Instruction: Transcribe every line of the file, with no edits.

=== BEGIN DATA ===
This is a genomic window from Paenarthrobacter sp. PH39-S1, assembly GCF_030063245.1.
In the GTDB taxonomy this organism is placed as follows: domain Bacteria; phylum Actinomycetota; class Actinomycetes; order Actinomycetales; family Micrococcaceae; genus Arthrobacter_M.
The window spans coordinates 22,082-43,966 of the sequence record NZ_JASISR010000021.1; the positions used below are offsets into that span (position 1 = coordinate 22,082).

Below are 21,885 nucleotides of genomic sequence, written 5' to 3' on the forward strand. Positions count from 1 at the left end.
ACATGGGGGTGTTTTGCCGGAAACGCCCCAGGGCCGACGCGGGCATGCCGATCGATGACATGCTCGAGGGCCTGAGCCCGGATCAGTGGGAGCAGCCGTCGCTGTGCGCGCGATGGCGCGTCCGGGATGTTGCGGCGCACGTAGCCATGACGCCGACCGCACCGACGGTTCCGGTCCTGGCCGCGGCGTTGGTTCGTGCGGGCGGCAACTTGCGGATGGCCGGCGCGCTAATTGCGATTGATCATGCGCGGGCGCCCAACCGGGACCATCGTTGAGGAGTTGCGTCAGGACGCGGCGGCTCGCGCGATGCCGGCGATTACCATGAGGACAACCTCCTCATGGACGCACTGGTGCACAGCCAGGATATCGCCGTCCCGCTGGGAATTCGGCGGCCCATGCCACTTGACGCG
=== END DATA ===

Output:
This is a genomic window from Paenarthrobacter sp. PH39-S1, assembly GCF_030063245.1.
In the GTDB taxonomy this organism is placed as follows: domain Bacteria; phylum Actinomycetota; class Actinomycetes; order Actinomycetales; family Micrococcaceae; genus Arthrobacter_M.
The window spans coordinates 22,082-43,966 of the sequence record NZ_JASISR010000021.1; the positions used below are offsets into that span (position 1 = coordinate 22,082).

Below are 21,885 nucleotides of genomic sequence, written 5' to 3' on the forward strand. Positions count from 1 at the left end.
ACATGGGGGTGTTTTGCCGGAAACGCCCCAGGGCCGACGCGGGCATGCCGATCGATGACATGCTCGAGGGCCTGAGCCCGGATCAGTGGGAGCAGCCGTCGCTGTGCGCGCGATGGCGCGTCCGGGATGTTGCGGCGCACGTAGCCATGACGCCGACCGCACCGACGGTTCCGGTCCTGGCCGCGGCGTTGGTTCGTGCGGGCGGCAACTTGCGGATGGCCGGCGCGCTAATTGCGATTGATCATGCGCGGGCGCCCAACCGGGACCATCGTTGAGGAGTTGCGTCAGGACGCGGCGGCTCGCGCGATGCCGGCGATTACCATGAGGACAACCTCCTCATGGACGCACTGGTGCACAGCCAGGATATCGCCGTCCCGCTGGGAATTCGGCGGCCCATGCCACTTGACGCG